M: You mean opening them up again?
JL: Yeah, isn't that wonderful, it’s just brain surgery. The people who do brain surgery don't take this issue as seriously as I do, but they know what they're doing. So to continue, the problem maybe 25%/30%, depending on the study, had an adverse effect that was quite dramatic called dyskinesia. So when they got the cells they had Parkinson’s disease, it was treatable with L-Dopa, but then after they had the cells they started having uncontrollable events, like the opposite of that sort of frozen kind of characteristic of people with Parkinson’s disease. They had to be treated separately and it had obviously been caused by the transplant. The question was
JL: Exactly. So the whole thing stopped in about ‘92 perhaps. I remember I was at the society of neuroscience meeting when the results were reported and everyone in the room was saying we can't do this anymore
M: But 75% of the patients...
JL: Were either not helped or they were helped for the rest of their lives and went off drugs. So it was clearly a spectacular therapy.
M: This was so early, late 80s early 90s, wouldn’t you think that with more push in the science
JL: Everything sort of dropped off the map at that stage and people just didn't pursue it anymore.
M: Was it ethically charged?
JL: Yes but the question was do you want to do something to people that had a clear probability of an adverse effect because it's not a life threatening disease
M: It is a debilitating disease
JL: Yes it is a debilitating disease, that’s right. So I know that if you talk to patients they are willing to take that chance.
M: I have a relative that has Parkinson's, in my wife’s family, and it's not just the disease it's what it does to you aside from that. Your whole spinal column changes and that makes everything more painful and difficult.
JL: Everything is more challenging and you know you can never predict whether you’re going to have a good time or bad time today or this morning or afternoon. I know I have a friend that has Parkinson's and he lives in Texas and I talk to him on the phone every once in awhile and it has to be at a particular time of day otherwise I can't understand him at all.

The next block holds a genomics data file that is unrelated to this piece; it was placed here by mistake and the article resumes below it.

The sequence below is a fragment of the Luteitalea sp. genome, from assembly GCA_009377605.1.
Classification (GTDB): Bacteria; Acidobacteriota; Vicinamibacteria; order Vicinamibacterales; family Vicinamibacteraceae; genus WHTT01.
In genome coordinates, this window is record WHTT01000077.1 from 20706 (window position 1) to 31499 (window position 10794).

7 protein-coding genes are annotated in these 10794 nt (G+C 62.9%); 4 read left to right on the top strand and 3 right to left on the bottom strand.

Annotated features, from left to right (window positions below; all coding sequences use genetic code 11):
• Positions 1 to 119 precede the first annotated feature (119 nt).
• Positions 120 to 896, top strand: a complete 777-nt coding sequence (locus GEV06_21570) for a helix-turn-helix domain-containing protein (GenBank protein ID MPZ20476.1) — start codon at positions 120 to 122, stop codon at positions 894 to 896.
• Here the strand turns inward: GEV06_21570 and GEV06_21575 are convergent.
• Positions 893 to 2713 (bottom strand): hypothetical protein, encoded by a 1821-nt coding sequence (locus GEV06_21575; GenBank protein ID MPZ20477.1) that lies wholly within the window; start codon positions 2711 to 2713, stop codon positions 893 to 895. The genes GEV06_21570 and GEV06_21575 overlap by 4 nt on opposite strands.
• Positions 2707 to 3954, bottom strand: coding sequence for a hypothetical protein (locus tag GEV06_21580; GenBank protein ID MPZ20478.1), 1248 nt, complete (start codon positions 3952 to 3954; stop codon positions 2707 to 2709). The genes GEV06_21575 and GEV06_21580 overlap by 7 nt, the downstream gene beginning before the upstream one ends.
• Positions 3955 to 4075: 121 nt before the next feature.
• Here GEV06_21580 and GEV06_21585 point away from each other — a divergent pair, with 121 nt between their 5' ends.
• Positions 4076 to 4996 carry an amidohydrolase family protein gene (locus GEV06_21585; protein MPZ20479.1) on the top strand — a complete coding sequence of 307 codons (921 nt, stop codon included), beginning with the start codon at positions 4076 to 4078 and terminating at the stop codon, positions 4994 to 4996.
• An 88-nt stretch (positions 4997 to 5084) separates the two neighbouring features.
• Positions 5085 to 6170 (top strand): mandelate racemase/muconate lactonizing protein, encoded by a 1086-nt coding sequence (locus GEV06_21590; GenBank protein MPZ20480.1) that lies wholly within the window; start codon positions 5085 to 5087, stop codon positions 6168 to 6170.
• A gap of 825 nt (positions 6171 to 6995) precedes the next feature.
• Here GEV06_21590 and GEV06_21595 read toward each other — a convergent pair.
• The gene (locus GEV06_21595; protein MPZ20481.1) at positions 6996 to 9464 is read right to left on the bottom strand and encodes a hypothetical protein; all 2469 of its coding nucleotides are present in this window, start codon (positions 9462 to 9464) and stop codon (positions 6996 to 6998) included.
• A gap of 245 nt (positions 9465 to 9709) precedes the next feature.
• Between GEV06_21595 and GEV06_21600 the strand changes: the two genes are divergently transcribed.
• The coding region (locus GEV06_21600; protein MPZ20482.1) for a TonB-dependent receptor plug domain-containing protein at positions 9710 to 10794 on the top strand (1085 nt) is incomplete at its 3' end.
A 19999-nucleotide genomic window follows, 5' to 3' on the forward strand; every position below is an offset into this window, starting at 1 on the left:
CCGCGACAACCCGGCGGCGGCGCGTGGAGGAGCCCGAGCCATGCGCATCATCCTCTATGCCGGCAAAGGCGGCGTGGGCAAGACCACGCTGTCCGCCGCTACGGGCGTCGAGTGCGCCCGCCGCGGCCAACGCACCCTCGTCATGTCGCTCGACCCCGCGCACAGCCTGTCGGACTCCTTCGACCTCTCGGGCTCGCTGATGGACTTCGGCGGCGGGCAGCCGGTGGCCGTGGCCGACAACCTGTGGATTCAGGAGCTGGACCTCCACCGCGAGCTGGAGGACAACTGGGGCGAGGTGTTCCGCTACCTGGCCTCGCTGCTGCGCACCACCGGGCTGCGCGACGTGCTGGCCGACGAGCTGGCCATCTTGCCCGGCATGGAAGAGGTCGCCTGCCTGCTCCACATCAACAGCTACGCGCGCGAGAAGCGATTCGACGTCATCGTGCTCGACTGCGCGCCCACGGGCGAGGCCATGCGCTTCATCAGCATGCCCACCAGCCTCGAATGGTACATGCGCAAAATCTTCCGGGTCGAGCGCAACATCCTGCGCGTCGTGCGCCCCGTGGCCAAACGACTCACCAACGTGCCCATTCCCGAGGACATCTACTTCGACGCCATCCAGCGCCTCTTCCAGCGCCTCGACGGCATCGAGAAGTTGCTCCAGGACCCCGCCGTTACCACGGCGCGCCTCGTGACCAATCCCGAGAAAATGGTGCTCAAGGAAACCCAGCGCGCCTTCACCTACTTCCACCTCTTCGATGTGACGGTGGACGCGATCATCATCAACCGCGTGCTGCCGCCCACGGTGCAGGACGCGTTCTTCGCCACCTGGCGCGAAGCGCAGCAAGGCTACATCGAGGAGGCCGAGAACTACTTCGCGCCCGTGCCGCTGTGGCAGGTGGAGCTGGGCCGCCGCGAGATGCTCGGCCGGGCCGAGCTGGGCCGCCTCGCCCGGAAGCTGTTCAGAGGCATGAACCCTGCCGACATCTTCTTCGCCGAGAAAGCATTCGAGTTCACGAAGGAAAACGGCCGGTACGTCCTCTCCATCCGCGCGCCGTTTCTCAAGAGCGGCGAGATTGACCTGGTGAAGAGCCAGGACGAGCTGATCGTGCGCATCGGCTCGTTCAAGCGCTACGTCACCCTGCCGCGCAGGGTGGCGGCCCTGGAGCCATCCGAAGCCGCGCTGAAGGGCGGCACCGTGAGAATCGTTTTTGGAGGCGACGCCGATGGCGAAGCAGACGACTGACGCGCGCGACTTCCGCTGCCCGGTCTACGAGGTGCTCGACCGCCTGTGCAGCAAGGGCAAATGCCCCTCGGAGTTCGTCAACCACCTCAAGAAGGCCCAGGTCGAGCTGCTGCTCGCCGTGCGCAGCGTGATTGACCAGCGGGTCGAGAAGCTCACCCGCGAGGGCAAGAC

M: Devastating disease, all the neuronal diseases are devastating.
JL: So that was the whole basis for my Parkinson's disease focus and there was a resurgence when stem cells were discovered. Obviously because you can turn them into dopamine neurons or just what you want with quality control.
M: This was the question I had at the brain symposium, why wouldn't you test the neural stem cells themselves as a method of action and let them stimulate the environment.
JL: People have tried that. There was a whole interval where people were trying to treat Parkinson's with cells that were not dopamine neurons and actually it damaged the field because it didn't work. It turned organizations like the Michael J. Fox foundation, an organisation that had supported it, against cell therapy entirely. So they're not funding it now.
M: Were those stem cell originated?
JL: No they were neural stem cells. This was all before pluripotent stem cells. Either adult or fetal derived and those don't make dopamine, they're not dopaminergic neurons.
M: Isn't there a big difference in terms of your understanding of the pluripotent sources in terms of that?
JL: Oh yeah, of course. There’s a huge difference, the cells you get from adult or fetus have not been successfully turned into the same neuronal cell type that dies in Parkinson's. They don't seem to be able to.
M: So what about the pluripotent neural stem cells?
JL: Neural stem cells aren’t pluripotent. I use pluripotent stem cells to make neural stem cells which I then turn into dopamine neurons.
JL: So my next job, because that obviously failed, was to work at a company called GenPharm. This was in the early 90s and I was doing gene knockouts and mouse embryonic stem cells so I got to be at the beginning of one field and the beginning of another field. That company lasted about five years.
M: What technology did you use?